perennial seed starting update 5.20.2021

Last fall, I collected seeds from and started several types of perennials. The containers of planted seeds stayed outside all winter, and I opened the tops of the containers when the weather got warm enough this spring.

The containers sat all winter in one of my raised garden beds. This photo was taken March 1, 2021.
And one week later, on March 8. The big snow melted fast!
Once it got warm enough, I opened the container tops and bent them back so more sun could reach the babies.
I cut the tops off most of the containers in April.

Here’s a report on how the seeds fared:

  • Orange (native) Columbine – lots of babies have appeared!
  • Purple Columbine – about 12 seedlings have sprouted.
  • Thalictrum – maybe 1? Its too early to tell if any of the seedlings coming up are Thalictrum.
  • Indian Grass (Sorghastrum nutans) – don’t see any, but I’m not sure what’s a weed and what’s Indian Grass.
  • Coneflower “Cheyenne Spirit” – doesn’t look promising but I’ll let whatever’s sprouted grow for awhile before I decide.
  • Coneflower, White – another one that doesn’t look promising.
  • Lupine – two lupines are growing:)
  • Silene – lots of babies!
  • Purple and White Columbine (seeds saved from 2018) – nothing.
  • Early Sunflower or Oxeye (Heliopsis helianthoides) from a free seed packet I received from Prairie Moon Nursery – again, it doesn’t look promising and I don’t think any of the seedlings look like Oxeye, but I’ll wait for awhile longer before I decide for sure.

All of the successful seedlings are quite small right now, and if I transplant them in to my garden now, they’ll be lost amid the big plants already growing. So I’ll continue to grow them on in pots for a few more months, and hopefully transplant them into their final homes in the dirt this fall.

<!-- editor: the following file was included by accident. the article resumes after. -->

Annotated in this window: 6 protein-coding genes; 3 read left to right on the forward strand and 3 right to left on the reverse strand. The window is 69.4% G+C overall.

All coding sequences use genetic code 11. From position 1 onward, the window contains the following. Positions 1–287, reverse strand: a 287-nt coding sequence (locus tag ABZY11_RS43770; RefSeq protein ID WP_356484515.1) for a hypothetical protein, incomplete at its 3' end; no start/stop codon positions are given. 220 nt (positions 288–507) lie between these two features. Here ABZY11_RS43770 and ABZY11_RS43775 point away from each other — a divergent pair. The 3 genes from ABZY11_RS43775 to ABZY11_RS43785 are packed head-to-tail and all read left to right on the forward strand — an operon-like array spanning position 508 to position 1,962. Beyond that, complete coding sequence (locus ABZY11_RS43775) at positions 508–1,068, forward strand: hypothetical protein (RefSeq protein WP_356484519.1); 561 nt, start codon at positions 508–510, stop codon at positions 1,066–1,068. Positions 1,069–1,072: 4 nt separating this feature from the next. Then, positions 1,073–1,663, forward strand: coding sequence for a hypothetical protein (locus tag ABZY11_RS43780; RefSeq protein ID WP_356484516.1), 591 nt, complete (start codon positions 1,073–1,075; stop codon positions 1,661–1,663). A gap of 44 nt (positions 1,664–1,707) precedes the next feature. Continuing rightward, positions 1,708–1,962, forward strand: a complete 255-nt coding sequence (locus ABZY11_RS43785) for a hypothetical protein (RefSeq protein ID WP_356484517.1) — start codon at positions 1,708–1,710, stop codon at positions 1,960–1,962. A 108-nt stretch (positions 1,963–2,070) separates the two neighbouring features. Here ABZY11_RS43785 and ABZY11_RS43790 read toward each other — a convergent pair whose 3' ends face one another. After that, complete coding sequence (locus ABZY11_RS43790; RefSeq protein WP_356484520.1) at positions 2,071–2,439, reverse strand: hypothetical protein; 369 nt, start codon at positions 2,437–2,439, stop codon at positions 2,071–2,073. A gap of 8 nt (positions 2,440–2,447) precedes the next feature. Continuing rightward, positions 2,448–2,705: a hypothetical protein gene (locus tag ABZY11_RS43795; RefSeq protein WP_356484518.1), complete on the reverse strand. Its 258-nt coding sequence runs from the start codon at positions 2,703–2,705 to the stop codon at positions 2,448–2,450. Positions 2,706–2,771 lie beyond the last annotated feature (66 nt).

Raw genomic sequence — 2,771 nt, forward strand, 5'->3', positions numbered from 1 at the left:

Orange (native) Columbine
Silene
Lupine amidst plants I don’t want

In other garden news, I had to move one of my two small raised beds because I’m getting a kiln and the kiln vents directly over one of the beds. Chemicals burning off from clay and glaze is probably not the best for food I intend to eat, so the bed had to be moved.

The raised bed to keep and revise is on the left, and I’ve got bricks ready for the new walls. The raised bed to empty is on the right.
I moved most of the dirt from the bed in the foreground to the bed in back. Then I planted a couple packets of wildflower seeds that my daughters gave me for Mother’s Day in the leftover rectangle of dirt:) You can see the vent for the kiln at the bottom of the garage siding.
Here’s the newly revised bed in progress. I have a little less raised bed space than I used to, but that’s okay. My yard doesn’t get enough sun for many vegetables to thrive, anyway. I’ll move the tulips in the middle to the edge of the bed. They bloom beautifully every year, then die back to make way for veggies:)
Here I am in the new bed! I still need to add some bricks and finish the area where I’m standing, but I’m off to a good start. Also, my husband did a lot of the heavy lifting, and I’m lucky to have a partner who’s willing to help me with the grunt work:)
Still a few bricks needed along the edges, but it’s basically finished. The tall blue structure is my tomato cage, with a tomato planted at each of the 4 legs. I’ve got tomatoes, beans, sweet peppers, carrots, basil, nasturtium, and zinnia planted in this bed.

My garden is green and growing. I hope yours is, too!

3 thoughts on “perennial seed starting update 5.20.2021

  1. Isn’t it amazing how much one can grow in a small space. What kind of potting soil did you use in your jugs, or did you just dig soil from your garden…if so, that would explain why there are so many weeds inside your jugs.

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    1. Hi Carolee, I dug the soil from my raised beds so you’re correct, that’s probably where the weeds came from:)

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